To slightly alter a quote from renowned storyteller George Bernard Shaw: “Some men see things as they are and ask why. Social entrepreneurs dream things that never were, and ask why not.” The key is to know when to stop dreaming and start doing. As DIGNITY 2013 showed me, there’s no better time than today.

If you like the article I encourage you to share it via Facebook, Twitter, your blogs, etc…

I hope to interview some Vancouver-based social entrepreneurs that are making a difference in this city, in Canada, and abroad in the upcoming weeks. Stay tuned!

Live tweeting tonight Vancouver + Acumen event

Tonight I’ll be covering DIGNITY Vancouver (Celebrating the Spirit of Entrepreneurship) for The Vancouver Observer.  The event is put on by Vancouver+Acumen, a volunteer-run chapter that raises money to support the outstanding work of the impact investment organization, Acumen Fund.  I hope you follow me on twitter at @kurtislockhart for live tweets during the event (under #DIGNITY2013).

I’ll write a post about the event soon.

Links I liked…

1. Top 5 Regrets of the Dying from justinzoradi.com

2. Stereotyping in Europe from Marginal Revolution

3. Letter to a Young Social Entrepreneur: the poor are not the raw material for your salvation from Pioneer Post

4. 99 Life Hacks to Make Your Life Easier (the most brilliant household tips I’ve ever discovered…you ignore this link at your peril) from tumblr

5.  More people live in this circle than out of it

Seth Godin and Heath Brothers: Failure is a key ingredient to success

Seth Godin blog picture

I’ve been reading a lot of Seth Godin lately.  He’s a great source to read when taking any type of risk on any type of venture.  Here’s a short youtube video that succinctly sums up his philosophy.

Essentially, his recipe is:

Step 1)  Do it.
Step 2)  Fail.
Step 3)  Learn.
Step 4)  Make appropriate adjustments.
Step 5)  Try again.
Step 6)  Repeat Steps 1 through 5 until you…
Step 7)  Succeed.

Yes, this advice is simple and banal, and it makes the cynic in all of us cringe. “Surely it’s more complicated than this,” we tell ourselves, “I don’t want to put all of my time and hard work into a venture just to have it fail.  Let’s look into it more before we rashly jump in.”  Until, before you know it, you’re 75 and you haven’t ‘jumped into’ anything because you’ve always managed to talk yourself out of it.  Ah, yes, we’re all familiar with that most insidious of human tendencies: rationalization.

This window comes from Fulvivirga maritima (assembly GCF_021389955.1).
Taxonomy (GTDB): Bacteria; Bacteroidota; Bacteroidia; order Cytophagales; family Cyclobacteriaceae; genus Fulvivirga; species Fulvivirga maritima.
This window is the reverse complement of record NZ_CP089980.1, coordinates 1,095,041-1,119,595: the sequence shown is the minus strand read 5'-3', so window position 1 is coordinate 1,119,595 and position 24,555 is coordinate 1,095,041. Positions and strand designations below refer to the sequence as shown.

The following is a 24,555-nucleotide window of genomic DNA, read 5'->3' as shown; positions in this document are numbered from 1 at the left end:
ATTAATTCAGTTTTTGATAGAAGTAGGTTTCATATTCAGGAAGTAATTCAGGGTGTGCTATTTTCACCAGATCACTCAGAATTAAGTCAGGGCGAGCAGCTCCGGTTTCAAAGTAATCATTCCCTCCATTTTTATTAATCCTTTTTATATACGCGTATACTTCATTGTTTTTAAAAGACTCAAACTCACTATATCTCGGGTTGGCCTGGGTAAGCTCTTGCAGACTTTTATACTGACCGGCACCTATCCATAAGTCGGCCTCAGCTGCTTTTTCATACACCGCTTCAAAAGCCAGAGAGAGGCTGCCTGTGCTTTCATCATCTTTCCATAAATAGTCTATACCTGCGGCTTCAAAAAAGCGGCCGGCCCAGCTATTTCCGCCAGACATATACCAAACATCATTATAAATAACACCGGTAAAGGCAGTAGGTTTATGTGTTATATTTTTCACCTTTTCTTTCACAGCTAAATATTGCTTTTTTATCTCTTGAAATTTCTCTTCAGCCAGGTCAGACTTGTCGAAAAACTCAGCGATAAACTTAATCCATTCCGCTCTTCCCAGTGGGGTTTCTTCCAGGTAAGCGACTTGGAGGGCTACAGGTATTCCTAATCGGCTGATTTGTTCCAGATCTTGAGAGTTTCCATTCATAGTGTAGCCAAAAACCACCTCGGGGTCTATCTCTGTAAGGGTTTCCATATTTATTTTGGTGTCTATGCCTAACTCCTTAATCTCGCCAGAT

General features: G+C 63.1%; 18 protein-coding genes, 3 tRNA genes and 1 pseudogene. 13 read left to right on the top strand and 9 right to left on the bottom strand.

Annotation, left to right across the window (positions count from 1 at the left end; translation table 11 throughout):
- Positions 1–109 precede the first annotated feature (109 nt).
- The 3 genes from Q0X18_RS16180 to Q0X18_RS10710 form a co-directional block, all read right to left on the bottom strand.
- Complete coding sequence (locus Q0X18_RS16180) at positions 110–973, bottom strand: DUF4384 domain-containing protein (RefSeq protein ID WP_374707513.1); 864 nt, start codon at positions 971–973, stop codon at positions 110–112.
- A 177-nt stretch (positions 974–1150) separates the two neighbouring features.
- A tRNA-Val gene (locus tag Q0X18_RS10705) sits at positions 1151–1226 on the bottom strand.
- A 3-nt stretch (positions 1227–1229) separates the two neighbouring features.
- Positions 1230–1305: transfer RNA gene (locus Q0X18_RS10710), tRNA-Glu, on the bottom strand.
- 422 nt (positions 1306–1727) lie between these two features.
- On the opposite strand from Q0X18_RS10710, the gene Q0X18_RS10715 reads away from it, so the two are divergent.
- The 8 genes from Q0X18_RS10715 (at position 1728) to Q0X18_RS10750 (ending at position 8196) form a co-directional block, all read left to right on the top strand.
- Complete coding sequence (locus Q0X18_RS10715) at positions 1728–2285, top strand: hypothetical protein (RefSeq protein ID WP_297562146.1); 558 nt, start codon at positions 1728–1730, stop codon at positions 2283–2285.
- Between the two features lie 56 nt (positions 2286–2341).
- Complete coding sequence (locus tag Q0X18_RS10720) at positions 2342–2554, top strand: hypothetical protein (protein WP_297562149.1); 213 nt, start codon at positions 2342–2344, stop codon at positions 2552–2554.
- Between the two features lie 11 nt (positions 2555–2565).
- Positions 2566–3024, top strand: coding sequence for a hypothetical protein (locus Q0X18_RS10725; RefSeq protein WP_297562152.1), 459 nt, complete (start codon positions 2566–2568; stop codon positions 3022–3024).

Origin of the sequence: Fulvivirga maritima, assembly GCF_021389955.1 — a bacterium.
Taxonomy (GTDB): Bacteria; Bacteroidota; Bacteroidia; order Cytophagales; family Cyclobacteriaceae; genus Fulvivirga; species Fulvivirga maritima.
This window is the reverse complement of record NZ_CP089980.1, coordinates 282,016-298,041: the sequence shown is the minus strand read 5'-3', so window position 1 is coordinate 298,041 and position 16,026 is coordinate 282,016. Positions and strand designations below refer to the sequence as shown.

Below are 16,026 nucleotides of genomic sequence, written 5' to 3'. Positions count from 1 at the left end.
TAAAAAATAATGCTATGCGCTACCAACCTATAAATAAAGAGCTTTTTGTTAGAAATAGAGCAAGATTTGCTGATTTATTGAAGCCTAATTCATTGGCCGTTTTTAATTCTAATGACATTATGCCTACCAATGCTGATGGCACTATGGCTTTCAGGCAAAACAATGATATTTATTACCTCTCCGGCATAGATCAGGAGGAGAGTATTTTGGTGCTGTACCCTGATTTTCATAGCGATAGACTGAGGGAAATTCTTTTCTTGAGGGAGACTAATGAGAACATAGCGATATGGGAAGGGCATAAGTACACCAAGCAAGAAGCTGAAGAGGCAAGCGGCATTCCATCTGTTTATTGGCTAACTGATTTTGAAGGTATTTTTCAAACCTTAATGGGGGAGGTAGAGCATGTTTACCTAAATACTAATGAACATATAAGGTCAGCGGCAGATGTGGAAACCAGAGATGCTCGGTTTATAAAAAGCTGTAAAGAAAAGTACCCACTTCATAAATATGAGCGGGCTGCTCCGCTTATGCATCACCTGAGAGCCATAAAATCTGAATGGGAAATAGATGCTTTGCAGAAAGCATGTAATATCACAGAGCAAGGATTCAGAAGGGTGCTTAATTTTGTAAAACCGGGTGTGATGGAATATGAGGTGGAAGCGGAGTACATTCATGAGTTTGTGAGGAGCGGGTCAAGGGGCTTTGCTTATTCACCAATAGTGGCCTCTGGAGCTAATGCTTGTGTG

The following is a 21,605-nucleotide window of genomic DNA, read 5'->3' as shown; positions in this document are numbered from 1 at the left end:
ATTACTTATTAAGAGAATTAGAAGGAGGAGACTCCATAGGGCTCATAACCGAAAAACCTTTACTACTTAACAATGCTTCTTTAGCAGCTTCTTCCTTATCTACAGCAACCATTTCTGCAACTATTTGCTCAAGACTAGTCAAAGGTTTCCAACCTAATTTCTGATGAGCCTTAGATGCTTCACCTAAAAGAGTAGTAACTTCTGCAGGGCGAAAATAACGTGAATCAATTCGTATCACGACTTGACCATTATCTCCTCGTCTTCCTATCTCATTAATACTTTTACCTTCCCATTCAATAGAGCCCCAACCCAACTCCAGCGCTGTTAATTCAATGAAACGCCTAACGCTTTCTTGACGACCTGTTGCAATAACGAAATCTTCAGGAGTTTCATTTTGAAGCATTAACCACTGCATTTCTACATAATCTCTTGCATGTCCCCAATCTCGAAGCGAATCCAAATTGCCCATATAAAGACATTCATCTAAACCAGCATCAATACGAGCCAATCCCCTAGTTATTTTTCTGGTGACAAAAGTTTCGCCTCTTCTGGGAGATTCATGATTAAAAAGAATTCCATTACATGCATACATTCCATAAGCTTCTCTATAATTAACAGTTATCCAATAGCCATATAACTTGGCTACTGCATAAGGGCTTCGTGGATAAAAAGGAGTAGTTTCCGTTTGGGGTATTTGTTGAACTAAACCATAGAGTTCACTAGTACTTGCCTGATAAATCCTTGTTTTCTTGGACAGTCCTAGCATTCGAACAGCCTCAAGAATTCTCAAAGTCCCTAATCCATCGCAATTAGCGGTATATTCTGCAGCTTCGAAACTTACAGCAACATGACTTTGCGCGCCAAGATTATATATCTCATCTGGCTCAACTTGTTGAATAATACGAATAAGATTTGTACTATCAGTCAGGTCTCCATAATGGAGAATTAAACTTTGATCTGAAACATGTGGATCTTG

I think the main reason most people quit either before or after Step 1 is that, for some reason, we have this bizarre expectation that we need to go straight from Step 1 to Step 7, skipping all of the hardship and toil in between.  We think that enough background research and initial preparation will enable us to lay out a perfectly straight path to success before we even start.  But as Seth Godin points out:

I don’t think the right question is, “is the path perfect?”

It’s probably, “Is this somewhere I’d like to go?”

If you always ask yourself the former question before you start a new venture, launch day will never come because any worthwhile venture involves unknowns. A perfect path does not exist for any venture worth doing.

In contrast, the latter question leaves the possibility of failure — or at least imperfection — wide open.  In a similar vein, Dan and Chip Heath, in their awesome book Switch, write that in order to prevent us from quitting when we encounter failure, we need to create “the expectation of failure.”  That is, before the launch of any tough and risky project, we must disabuse ourselves of the foolish notion that Step 7 directly follows Step 1, and instead we must realize that,

“[w]e will struggle, we will fail, we will be knocked down — but throughout, we’ll get better, and we’ll succeed in the end. …[P]eople will persevere only if they perceive falling down as learning rather than as failing.”

To slightly alter a phrase from Switch: “success isn’t an event; it’s a process.”  Now get started.  And expect to fail.  You’ll be surprised to find that it’s actually kind of liberating.

Inaugural Post

The byline of my blog is “learning by doing.”  After spending the majority of my life as an obedient pupil mindlessly advancing through the formal education system, being forced to read a multitude of boring textbooks and listen to myriad boring professors, I’ve come to realize that nothing spurs actual learning like doing.  I guess the motivation behind this blog can be broken down into three — erm — sub-motivations:

  1. To share my successes and failures (and there will be more failures than successes) as I attempt to learn new concepts, acquire new skills, and master new technologies.
  2. To demonstrate that by setting a goal of constant skill acquisition through doing everybody can take control of their own career path and ultimately obtain their dream job (without going into crippling student loan debt).
  3. To show that formal education is much less effective than disciplined self-education.

All three of these sub-motivations involve huge, intimidating topics like Fear of Failure, Goal-Setting, Taking Responsibility for Your Own Destiny, Growing Up, Self-Discipline, the whole Passion vs. Practicality debate when it comes to making Career Choices, as well as the Formal Education vs. Self-Education debate.

Being 23 and fresh out of  university, these topics fascinate me because I’m currently living through them.  Until now I’ve mostly mulled through these topics on my own, up there in the ol’ brain.  But, seeing as how every human being on the planet has to, at one point in their life, stumble through this time (usually in their early twenties), I thought, “Hey, why not talk about it.”  I look forward to the discussion.  I hope you enjoy the ride as much as I do.